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How Soccer Players Might Reduce Concussion Risks

Today will find student athletes taking part in an event known as the Sacramento Soccer Day.  The event, which is put on by the UC Davis Children’s Hospital, will include a couple of exhibition matches and various activities.  Ahead of that event, an interview was conducted with the Sports Legacy Institute, which provided information and tips on preventing a concussion related to soccer.

Although football draws a steady amount of media attention for concussions, many people might be surprised to realize that the next largest contributor in high school sports is girls' soccer.  The Institute notes that this could have something to do with neck strength in men versus women.  Movement tends to be more limited in men due to their stronger necks, and it’s this movement that can help reduce the risk of a concussion.

The report also explores something called second impact syndrome, which is when a person’s head is struck after they’ve already incurred a concussion.  If this type of situation leads the brain to swell up extremely fast, as many as half of those who suffer from it may die.

When it comes to soccer, the greatest danger is when a participant leaps in the air in an attempt to execute a header.  Although the ball should bounce off rather easily, another head will not.  Two people each attempting to “head” the ball would find themselves literally butting heads.  The report also makes reference to a study which suggests that even repeated exposure to a soccer ball can contribute to slight brain alterations over time.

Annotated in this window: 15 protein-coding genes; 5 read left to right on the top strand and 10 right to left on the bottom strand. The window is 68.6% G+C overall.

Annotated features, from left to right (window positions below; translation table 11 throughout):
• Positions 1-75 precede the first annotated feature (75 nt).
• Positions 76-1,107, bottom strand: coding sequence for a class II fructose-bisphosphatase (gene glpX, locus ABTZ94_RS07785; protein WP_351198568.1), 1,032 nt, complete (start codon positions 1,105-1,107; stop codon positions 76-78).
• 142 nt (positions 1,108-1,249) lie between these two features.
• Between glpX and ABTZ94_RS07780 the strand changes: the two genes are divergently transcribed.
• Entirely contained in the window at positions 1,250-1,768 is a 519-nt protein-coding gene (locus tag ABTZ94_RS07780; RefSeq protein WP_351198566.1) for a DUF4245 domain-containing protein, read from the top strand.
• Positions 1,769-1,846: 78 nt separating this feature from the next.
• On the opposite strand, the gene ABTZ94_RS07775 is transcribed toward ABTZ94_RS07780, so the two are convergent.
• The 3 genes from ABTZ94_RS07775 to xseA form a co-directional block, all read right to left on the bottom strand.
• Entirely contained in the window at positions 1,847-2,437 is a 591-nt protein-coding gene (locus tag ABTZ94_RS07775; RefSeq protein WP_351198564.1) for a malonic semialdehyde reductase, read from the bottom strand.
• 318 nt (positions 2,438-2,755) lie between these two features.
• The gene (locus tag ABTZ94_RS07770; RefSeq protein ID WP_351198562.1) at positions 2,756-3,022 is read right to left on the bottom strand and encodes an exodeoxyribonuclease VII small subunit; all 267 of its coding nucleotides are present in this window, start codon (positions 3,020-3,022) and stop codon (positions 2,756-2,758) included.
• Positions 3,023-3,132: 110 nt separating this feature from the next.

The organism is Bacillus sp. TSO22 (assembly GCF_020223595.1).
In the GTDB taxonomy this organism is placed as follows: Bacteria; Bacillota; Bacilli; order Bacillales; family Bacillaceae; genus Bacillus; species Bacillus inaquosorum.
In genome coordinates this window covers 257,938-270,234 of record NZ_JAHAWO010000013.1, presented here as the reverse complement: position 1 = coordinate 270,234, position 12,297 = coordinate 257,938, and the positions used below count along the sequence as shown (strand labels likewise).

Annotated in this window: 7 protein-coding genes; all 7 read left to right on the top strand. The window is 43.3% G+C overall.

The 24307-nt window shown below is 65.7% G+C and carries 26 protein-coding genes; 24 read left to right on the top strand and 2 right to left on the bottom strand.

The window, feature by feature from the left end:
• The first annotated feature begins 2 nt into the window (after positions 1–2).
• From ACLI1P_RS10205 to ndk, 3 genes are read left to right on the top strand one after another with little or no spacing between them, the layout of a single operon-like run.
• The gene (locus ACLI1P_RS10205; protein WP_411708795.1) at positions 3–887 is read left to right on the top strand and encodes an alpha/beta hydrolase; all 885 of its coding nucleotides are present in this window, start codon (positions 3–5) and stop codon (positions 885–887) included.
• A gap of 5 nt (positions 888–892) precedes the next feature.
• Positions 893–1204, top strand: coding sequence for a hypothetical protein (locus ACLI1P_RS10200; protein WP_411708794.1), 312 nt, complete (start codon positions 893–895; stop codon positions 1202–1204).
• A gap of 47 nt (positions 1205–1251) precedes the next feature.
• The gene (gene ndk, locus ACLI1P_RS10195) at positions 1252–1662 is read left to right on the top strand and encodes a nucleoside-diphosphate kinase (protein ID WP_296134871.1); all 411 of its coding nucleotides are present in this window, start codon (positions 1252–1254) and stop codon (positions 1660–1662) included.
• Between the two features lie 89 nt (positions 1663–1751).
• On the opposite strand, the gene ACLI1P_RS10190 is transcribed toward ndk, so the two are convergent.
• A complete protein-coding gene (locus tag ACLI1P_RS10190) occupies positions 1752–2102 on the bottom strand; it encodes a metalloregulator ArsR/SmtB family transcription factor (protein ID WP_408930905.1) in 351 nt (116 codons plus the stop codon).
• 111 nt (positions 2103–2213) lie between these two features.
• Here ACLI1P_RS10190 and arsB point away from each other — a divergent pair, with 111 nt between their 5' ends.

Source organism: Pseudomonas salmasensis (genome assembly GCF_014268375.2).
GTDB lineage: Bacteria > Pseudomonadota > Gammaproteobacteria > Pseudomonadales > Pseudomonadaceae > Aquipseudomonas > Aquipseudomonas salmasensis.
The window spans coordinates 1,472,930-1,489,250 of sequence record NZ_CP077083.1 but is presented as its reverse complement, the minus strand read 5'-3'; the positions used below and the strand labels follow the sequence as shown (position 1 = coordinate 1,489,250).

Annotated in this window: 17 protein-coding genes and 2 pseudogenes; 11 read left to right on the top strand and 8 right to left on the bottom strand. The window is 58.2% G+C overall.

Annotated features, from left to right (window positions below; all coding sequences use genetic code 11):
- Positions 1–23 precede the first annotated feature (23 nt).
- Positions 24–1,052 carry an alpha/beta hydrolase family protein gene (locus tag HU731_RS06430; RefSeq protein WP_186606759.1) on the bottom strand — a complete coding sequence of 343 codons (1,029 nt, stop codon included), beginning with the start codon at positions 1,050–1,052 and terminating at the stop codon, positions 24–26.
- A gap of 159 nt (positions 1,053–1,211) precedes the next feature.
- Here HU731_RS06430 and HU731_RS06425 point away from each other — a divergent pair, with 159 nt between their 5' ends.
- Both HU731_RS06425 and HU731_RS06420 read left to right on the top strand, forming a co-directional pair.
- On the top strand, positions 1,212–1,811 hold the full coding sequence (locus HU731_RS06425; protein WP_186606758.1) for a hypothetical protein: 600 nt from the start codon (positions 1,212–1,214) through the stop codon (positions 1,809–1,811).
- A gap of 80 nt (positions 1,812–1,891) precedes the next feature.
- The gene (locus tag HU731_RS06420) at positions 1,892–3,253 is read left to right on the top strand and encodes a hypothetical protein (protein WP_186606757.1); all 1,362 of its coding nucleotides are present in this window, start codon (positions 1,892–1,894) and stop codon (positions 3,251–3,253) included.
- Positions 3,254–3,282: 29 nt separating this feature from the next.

There are preventative actions that can be taken to ward off concussions and the more serious injuries which can occur when a concussion does take place but isn’t treated right away.  Stressing to kids the symptoms to look out for is the first step. On a soccer field, the rapid play may disguise a concussion situation.  Therefore, kids need to be willing to pull themselves out of a game if a shot to the head prompts confusion, dizziness, headaches, ear ringing, or vision issues.  Many kids may suffer from these very issues days or weeks after they’ve been struck but not make the connection to a concussion.  But if they know the signs, they’ll be more willing to be vocal about what’s bothering them.

That way, prompt treatment can be provided to the student who has incurred the concussion.  This shouldn’t be done under the eye of a regular doctor; it’s advisable that parents seek out a medical professional who specializes in sports medicine with an emphasis on concussions.


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